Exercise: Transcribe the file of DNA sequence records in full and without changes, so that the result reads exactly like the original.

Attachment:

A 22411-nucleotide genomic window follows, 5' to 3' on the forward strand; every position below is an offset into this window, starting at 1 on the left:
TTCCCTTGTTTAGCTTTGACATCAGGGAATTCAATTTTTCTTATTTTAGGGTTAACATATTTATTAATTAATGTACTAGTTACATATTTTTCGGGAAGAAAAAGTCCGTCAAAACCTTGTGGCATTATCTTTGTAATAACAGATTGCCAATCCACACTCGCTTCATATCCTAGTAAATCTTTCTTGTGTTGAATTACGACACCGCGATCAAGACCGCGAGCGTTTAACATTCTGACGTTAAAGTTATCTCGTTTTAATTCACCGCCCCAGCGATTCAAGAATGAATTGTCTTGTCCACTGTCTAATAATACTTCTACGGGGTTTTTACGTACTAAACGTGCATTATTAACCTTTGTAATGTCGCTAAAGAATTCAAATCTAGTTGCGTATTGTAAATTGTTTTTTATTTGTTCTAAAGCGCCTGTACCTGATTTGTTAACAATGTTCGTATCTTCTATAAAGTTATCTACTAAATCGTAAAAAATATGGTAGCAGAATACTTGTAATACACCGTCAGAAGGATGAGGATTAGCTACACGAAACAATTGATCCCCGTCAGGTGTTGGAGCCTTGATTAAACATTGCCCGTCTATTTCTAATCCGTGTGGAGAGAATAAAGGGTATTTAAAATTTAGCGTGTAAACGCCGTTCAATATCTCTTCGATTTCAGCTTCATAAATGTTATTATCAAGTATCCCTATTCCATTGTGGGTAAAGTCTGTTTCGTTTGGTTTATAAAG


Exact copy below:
A 22411-nucleotide genomic window follows, 5' to 3' on the forward strand; every position below is an offset into this window, starting at 1 on the left:
TTCCCTTGTTTAGCTTTGACATCAGGGAATTCAATTTTTCTTATTTTAGGGTTAACATATTTATTAATTAATGTACTAGTTACATATTTTTCGGGAAGAAAAAGTCCGTCAAAACCTTGTGGCATTATCTTTGTAATAACAGATTGCCAATCCACACTCGCTTCATATCCTAGTAAATCTTTCTTGTGTTGAATTACGACACCGCGATCAAGACCGCGAGCGTTTAACATTCTGACGTTAAAGTTATCTCGTTTTAATTCACCGCCCCAGCGATTCAAGAATGAATTGTCTTGTCCACTGTCTAATAATACTTCTACGGGGTTTTTACGTACTAAACGTGCATTATTAACCTTTGTAATGTCGCTAAAGAATTCAAATCTAGTTGCGTATTGTAAATTGTTTTTTATTTGTTCTAAAGCGCCTGTACCTGATTTGTTAACAATGTTCGTATCTTCTATAAAGTTATCTACTAAATCGTAAAAAATATGGTAGCAGAATACTTGTAATACACCGTCAGAAGGATGAGGATTAGCTACACGAAACAATTGATCCCCGTCAGGTGTTGGAGCCTTGATTAAACATTGCCCGTCTATTTCTAATCCGTGTGGAGAGAATAAAGGGTATTTAAAATTTAGCGTGTAAACGCCGTTCAATATCTCTTCGATTTCAGCTTCATAAATGTTATTATCAAGTATCCCTATTCCATTGTGGGTAAAGTCTGTTTCGTTTGGTTTATAAAG